approximately $15 million to fund a variety of United Nations 
activities in Iraq. During the current reporting period, as of 
June 3, 2002, OFAC-authorized humanitarian sales were valued at 
nearly $88 million, an increase of approximately $66 million 
from the prior reporting period.
    Sales of oil infrastructure merchandise authorized since 
November 10, 1998, in conformity with UNSCRs 1153 and 1175, 
were valued at nearly $163 million. OFAC issued 61 licenses 
during the reporting period for the sale of oilfield parts and 
equipment to the Government of Iraq.
    Finally, an additional six licenses were issued authorizing 
the provision of legal services, sample equipment, and software 
for use by the United Nations within Iraq.
    3. As of June 4, 2002, 21 transactions totaling 
approximately $590,000 were blocked during the reporting 
period. Forty-eight transactions, not involving blockable 
interests, were rejected by U.S. banks causing a disruption of 
more than $20 million in business for Iraq.
    4. Since my last report, OFAC has collected civil monetary 
penalties totaling nearly $172,000 from one individual and one 
U.S. company for violations of the sanctions. An additional 25 
cases are undergoing agency penalty or debt collection action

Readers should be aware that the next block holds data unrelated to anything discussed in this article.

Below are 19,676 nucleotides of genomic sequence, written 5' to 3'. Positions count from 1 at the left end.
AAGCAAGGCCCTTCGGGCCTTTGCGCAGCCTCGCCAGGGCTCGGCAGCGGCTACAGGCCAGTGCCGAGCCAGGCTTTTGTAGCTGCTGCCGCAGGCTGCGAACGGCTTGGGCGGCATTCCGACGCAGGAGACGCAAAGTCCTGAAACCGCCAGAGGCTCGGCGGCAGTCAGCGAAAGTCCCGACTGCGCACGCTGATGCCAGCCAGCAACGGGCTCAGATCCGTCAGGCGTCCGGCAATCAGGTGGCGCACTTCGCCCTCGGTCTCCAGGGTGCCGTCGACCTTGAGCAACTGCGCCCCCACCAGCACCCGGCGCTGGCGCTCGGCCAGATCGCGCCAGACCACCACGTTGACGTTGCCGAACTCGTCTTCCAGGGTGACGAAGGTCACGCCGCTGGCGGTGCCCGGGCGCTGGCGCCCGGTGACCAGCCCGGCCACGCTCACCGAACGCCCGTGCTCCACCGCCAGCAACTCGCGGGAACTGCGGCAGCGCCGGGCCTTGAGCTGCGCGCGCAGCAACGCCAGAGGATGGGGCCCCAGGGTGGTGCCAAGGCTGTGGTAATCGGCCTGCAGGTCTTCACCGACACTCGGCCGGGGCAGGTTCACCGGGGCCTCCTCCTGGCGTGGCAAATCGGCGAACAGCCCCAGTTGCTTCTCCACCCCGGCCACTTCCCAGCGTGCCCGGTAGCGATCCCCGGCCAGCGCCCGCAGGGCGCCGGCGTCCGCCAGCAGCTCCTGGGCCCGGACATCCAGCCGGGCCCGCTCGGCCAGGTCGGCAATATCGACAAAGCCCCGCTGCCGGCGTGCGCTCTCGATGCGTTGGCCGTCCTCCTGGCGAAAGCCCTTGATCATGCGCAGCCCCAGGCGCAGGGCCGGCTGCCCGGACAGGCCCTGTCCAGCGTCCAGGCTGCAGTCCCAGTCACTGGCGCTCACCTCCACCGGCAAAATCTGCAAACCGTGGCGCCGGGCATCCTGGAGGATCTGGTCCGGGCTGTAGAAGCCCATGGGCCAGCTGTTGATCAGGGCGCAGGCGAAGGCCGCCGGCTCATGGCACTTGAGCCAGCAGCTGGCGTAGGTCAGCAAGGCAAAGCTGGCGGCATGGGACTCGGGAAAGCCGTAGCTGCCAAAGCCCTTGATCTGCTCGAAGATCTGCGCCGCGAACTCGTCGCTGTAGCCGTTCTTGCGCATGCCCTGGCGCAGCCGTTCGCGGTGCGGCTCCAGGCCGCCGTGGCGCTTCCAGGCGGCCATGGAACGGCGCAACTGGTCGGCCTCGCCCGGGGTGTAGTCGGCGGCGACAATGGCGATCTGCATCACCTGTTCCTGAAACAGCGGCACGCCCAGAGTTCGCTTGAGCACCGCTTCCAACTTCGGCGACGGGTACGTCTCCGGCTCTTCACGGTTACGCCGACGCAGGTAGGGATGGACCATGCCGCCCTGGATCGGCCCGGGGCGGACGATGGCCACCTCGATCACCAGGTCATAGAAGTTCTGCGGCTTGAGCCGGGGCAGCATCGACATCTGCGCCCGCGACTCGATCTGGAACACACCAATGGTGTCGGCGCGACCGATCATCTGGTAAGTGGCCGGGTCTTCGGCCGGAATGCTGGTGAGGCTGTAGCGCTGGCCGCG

for violations of the Regulations.
    5. The expenses incurred by the Federal Government in the 
6-month period from February 2 through August 1, 2002, that are 
directly attributable to the exercise of powers and authorities 
conferred by the declaration of a national emergency with 
respect to Iraq, are reported to be about $1.5 million, most of 
which represent wage and salary costs for Federal personnel. 
Personnel costs were largely centered in the Department of the 
Treasury (particularly in the Office of Foreign Assets Control, 
the U.S. Customs Service, the Office of the Under Secretary for 
Enforcement, and the Office of the General Counsel), and the 
Department of State.
    6. The United States imposed economic sanctions on Iraq in 
response to Iraq's illegal invasion and occupation of Kuwait, a 
clear act of brutal aggression. The United States, together 
with the international community, is maintaining economic 
sanctions against Iraq because the Iraqi regime has failed to 
comply fully with relevant United Nations Security Council 
resolutions. Iraqi compliance with these resolutions is 
necessary before the United States will consider lifting 
economic sanctions.
    The policies and actions of the Saddam Hussein regime 
continue to pose an unusual and extraordinary threat to the 
national security and foreign policy of the United States, as 
well as to regional peace and security. The United Nations 
Security Council resolutions affirm that the Security Council 
will review Iraq's policies and practices in judging Iraq's 
compliance with those resolutions. Because of Iraq's failure to 
comply fully with these resolutions, the United States will 
continue to apply economic sanctions to deter it from 
threatening peace and stability in the region.

                                <all>


Pages: 1